Penguins in western Antarctica have undergone significant population declines, largely due to a reduction in the availability of their main food source, krill.
As the dominant prey for nearly all vertebrates in the Antarctic region, Antarctic krill (Euphausia superba) is one of the most important species in the Antarctic ecosystem.
However, in the past 40 years, the population of krill in the Southern Ocean surrounding Antarctica has fallen by around 80%.
Climate-driven changes, such as warming waters and less sea ice cover, as well as increasing whale and seal numbers, have been cited as some of the reasons behind the krill decline.
The Antarctic region is among the fastest warming areas on the planet, with increases of 5 to 6 ºC in mean winter air temperatures, and associated decreases in winter sea ice cover. Krill are dependent on sea ice during their larval stages, and the shrinking sea ice has contributed directly to a decline in breeding success.
Dr Wayne Trivelpiece, lead author of a new paper published in the Proceedings of the National Academy of Sciences, warns that “as warming continues, the loss of krill will have a profound effect throughout the Antarctic ecosystem.”
According to the study, the reduction in krill abundance has caused numbers of both the chinstrap penguin (Pygoscelis antarcticus) and the Adelie penguin (Pygoscelis adeliae) to fall steadily since 1986.
The team found that linking trends in penguin abundance with trends in krill biomass explains why populations of Adelie and chinstrap penguins increased after competitors, such as fur seals and baleen whales, declined due to hunting by humans in the 19th to mid-20th Centuries, as well as why they are currently decreasing in response to climate change.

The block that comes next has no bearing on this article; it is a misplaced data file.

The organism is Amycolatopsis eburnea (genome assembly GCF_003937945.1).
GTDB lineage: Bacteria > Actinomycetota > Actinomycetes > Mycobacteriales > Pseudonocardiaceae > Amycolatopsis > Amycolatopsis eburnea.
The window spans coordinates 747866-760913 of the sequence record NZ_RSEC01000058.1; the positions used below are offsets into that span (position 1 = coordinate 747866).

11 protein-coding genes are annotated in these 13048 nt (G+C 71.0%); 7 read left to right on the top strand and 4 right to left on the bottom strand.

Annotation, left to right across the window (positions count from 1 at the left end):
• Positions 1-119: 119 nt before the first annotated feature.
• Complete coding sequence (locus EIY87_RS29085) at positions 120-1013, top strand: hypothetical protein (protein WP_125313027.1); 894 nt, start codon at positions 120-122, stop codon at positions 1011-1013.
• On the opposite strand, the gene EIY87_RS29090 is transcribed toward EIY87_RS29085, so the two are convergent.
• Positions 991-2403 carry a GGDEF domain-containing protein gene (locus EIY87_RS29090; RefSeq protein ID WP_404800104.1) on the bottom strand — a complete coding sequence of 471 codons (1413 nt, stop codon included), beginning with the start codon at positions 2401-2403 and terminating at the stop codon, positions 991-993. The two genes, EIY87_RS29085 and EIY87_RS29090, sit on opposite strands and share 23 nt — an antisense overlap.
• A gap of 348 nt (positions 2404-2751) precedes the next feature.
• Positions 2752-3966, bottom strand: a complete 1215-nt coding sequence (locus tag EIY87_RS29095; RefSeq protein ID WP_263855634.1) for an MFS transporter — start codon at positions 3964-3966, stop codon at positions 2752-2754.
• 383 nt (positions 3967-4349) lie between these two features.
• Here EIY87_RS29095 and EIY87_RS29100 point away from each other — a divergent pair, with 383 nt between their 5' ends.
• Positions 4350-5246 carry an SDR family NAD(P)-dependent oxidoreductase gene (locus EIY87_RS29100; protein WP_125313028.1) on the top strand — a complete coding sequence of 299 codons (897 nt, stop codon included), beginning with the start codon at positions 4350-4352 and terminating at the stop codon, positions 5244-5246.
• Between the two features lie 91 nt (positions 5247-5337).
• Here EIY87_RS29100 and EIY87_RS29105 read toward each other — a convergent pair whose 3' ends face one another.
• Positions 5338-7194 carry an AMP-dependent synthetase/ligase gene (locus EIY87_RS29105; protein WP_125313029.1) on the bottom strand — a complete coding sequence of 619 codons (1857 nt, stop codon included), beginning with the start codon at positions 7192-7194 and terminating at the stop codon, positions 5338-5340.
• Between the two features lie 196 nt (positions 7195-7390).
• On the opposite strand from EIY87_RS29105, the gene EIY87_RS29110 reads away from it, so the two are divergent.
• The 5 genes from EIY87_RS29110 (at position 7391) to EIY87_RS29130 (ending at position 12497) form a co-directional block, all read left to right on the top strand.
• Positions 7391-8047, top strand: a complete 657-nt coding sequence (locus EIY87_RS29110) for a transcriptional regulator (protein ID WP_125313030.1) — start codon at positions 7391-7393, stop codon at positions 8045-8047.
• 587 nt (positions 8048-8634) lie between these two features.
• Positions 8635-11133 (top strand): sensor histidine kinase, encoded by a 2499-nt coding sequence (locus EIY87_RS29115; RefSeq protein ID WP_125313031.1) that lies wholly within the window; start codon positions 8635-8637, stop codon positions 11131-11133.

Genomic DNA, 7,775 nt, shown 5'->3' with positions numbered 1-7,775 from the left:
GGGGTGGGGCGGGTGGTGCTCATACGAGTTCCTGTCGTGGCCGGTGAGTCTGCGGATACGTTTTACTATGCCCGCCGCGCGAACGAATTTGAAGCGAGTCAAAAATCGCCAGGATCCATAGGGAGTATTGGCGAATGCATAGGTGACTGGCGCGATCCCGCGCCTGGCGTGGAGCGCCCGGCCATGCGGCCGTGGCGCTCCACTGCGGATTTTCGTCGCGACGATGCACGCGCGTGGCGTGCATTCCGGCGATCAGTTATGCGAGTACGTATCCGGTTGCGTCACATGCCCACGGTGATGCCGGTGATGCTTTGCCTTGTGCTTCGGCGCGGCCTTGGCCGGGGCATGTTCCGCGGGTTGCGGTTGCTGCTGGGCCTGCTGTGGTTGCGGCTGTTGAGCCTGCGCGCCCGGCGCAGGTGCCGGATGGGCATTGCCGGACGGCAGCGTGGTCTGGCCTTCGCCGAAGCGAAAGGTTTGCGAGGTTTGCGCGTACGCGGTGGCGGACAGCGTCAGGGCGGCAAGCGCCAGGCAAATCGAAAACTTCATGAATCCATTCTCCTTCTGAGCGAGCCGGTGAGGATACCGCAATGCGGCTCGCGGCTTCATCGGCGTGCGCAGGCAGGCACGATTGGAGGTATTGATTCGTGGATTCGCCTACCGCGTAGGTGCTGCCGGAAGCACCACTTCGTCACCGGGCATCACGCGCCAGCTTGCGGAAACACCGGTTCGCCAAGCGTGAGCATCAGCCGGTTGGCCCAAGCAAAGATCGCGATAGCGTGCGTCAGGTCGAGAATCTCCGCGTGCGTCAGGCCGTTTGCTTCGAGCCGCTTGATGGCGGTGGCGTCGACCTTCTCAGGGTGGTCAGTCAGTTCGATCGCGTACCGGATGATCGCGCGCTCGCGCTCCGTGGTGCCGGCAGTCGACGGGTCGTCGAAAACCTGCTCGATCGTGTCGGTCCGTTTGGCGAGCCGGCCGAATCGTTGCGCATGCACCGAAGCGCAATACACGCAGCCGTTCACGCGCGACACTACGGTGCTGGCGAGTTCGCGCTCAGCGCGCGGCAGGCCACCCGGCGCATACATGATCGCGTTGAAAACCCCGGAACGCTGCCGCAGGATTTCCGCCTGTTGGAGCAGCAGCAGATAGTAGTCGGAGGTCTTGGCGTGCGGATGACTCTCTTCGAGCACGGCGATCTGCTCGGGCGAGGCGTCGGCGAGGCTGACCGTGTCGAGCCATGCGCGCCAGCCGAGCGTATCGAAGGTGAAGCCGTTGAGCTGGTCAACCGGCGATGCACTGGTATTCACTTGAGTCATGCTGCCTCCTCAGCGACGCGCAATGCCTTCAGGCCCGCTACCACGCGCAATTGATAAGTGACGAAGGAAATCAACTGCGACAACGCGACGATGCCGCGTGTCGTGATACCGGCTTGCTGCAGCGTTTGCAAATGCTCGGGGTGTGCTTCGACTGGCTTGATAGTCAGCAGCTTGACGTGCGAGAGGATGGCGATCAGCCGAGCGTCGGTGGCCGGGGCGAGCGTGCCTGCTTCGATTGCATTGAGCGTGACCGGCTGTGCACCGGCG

The new findings challenge the current leading theory behind penguin declines in Antarctica, known as the ‘sea ice hypothesis’.
The sea ice hypothesis proposes that reductions in winter sea ice leads directly to declines in species which depend on sea ice for breeding and other activities by decreasing their winter habitat, while populations of species which do not depend on sea ice will increase.
However, the new findings show that populations have declined in the Adelie penguin, which depends on sea ice, and the chinstrap penguin which does not. Populations in both species have fallen by up to 50% since the mid-1980s, suggesting that the declines were instead linked to the abundance of their main food source.
Over the past 10 years, chinstrap penguin populations have fallen by 4.3% annually, while Adelie penguin populations have fallen by 2.9% annually over the last decade.
The researchers, a team from the National Oceanic and Atmospheric Administration (NOAA) and the Scripps Institution of Oceanography in the US, concluded that penguin numbers and krill abundance are both likely to fall further if the unprecedented warming trend in the Antarctic region continues.
Read the paper in the Proceedings of the National Academy of Sciences.
Find out more about Antarctic species on ARKive.
Explore other species affected by climate change on ARKive’s climate change pages.
Helen Roddis, ARKive Species Text Author